We are in the midst of a major national debate on stem cell research. There are a variety of ethical and religious views on this issue, and these perspectives are important. But there are also practical and scientific issues. The Heritage Foundation recently hosted a panel discussion to raise and discuss these issues. This paper presents excerpts from the remarks of three speakers at that event. All three have expertise in the subject and regularly address the public policy questions involved in stem cell research. Kelly Hollowell, Ph.D., is a molecular and cellular pharmacologist and a patent attorney. Phil Coelho is CEO and Chairman of the Board of Thermogenesis Corp., which provides cord blood stem cell processing and cryopreservation systems used by major cord blood stem cell banks. And Representative Dave Weldon is a physician and represents the 15th Congressional District of Florida.
--Robert Moffit, Ph.D.
Kelly Hollowell, Ph.D.: Embryonic stem cells are the unspecialized cells that form the basic building blocks for all of the specialized cell types in the body. Researchers hope to treat human diseases by using stem cells taken from embryos. The primary sources for embryonic stem cells are aborted fetuses and the donated and unused embryos housed in in vitro fertilization (IVF) facilities. To obtain embryonic stem cells, an embryo is formed and allowed to mature for five to seven days. The inner mass of the stem cells is then removed, plated, and treated with chemicals to become specialized cell types. In theory, these specialized cells will be used to treat dead, diseased, or dying tissue.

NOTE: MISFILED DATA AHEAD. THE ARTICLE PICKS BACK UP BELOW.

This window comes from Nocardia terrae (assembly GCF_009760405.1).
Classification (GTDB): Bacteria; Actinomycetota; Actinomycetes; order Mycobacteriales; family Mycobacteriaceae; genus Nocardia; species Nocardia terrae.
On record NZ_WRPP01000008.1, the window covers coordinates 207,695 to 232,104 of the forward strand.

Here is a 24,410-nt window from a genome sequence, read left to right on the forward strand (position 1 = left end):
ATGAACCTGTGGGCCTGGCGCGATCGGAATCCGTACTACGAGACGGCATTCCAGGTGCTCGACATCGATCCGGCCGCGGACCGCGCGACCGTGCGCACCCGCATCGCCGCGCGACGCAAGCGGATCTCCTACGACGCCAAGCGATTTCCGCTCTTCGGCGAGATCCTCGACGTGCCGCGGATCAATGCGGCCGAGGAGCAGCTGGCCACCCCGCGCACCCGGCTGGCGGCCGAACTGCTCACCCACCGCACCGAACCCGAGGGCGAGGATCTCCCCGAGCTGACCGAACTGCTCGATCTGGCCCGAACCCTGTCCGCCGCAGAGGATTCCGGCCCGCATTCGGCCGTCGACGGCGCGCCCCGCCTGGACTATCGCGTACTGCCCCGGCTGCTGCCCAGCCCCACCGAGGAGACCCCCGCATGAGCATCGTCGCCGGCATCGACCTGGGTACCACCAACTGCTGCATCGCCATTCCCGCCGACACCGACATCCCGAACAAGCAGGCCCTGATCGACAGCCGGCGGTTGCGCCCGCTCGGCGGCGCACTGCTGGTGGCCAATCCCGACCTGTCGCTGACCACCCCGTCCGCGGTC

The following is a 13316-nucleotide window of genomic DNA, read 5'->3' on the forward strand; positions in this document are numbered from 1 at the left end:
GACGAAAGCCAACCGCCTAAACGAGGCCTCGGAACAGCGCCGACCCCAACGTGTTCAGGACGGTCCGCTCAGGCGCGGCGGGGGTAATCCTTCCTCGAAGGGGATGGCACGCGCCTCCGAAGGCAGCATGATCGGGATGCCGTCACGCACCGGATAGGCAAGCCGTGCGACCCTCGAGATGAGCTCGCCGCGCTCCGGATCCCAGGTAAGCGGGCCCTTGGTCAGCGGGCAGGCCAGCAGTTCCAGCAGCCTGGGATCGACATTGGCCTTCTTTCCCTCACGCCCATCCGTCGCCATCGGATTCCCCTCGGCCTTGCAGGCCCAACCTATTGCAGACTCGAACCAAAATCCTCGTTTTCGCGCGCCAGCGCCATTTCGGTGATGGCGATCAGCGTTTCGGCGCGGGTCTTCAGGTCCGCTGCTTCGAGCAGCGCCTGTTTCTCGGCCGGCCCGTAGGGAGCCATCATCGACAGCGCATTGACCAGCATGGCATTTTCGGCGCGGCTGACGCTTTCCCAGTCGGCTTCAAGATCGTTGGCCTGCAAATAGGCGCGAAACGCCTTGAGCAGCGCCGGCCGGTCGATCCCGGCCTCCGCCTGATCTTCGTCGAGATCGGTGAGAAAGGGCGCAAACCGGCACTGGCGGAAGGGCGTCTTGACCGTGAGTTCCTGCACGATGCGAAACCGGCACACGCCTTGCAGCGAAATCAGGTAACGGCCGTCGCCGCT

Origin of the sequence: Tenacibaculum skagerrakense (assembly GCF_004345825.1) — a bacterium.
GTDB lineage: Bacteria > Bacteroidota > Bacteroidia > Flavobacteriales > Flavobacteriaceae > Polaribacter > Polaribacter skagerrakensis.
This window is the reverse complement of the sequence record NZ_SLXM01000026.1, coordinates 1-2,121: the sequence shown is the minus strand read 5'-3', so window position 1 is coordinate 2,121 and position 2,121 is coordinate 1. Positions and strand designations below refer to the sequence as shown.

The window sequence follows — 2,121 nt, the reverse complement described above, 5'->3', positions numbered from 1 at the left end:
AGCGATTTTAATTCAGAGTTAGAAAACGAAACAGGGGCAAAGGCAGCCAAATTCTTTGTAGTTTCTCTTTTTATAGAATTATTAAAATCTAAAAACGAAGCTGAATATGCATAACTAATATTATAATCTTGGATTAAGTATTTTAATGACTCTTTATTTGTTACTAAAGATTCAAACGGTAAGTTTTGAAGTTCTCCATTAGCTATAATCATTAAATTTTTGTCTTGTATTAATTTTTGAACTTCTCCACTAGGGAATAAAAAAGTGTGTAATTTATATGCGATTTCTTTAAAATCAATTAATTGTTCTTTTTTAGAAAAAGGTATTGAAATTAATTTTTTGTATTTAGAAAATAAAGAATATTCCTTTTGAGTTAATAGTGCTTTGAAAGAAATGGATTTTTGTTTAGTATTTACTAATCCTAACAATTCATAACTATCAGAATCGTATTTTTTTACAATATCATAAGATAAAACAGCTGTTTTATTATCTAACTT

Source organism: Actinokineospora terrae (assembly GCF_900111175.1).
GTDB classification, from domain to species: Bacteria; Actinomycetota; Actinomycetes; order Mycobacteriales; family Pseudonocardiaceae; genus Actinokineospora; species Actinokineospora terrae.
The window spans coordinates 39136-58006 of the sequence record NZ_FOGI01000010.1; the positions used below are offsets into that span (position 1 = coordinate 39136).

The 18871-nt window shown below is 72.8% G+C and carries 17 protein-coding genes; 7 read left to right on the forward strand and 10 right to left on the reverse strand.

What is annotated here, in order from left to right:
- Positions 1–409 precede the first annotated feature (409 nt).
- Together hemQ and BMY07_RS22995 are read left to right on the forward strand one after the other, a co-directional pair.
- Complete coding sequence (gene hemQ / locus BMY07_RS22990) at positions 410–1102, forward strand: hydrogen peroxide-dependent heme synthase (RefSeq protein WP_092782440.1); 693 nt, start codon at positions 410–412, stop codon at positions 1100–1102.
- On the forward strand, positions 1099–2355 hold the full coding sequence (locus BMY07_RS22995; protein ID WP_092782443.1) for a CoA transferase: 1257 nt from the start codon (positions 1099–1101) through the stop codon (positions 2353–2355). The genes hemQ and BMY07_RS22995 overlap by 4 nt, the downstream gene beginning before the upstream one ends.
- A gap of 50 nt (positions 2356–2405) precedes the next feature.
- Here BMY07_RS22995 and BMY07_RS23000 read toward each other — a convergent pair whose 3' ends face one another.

In the process of harvesting embryonic stem cells, the embryo is destroyed. The primary ethical question raised is whether embryos are People or property. A second ethical issue lies in the extreme inefficiency of harvesting embryonic stem cells. Specifically, the process requires women's eggs. To treat, for example, the 17 million diabetes patients in the United States will require a minimum of 850 million to 1.7 billion human eggs. Collecting 10 eggs per donor will require a minimum of 85 to 170 million women. The total cost would be astronomical, at $100,000 to $200,000 for 50 to 100 human eggs per each patient.
Even more important than the dollars and the difficulty is that the process of harvesting a woman's eggs for stem cells places that woman at risk. Superovulation regimens for fertility treatments would be used to obtain women's eggs. The risks associated with superovulation regimens or high-dose hormone therapies are debated. But there is a growing body of evidence showing that these practices, when used for standard IVF, can cause a wide spectrum of problems including memory loss, seizure, stroke, infertility, cancer, and even death. This points to yet another ethical issue: the future commercial exploitation of women, and particularly poor women, to collect their eggs.
No currently approved treatments have been obtained using embryonic stem cells. There are no human trials-despite all the hype and all the media. After 20 years of research, embryonic stem cells haven't been used to treat People because the cells are unproven and unsafe. They tend to produce tumors, cause transplant rejection, and form the wrong kinds of cells.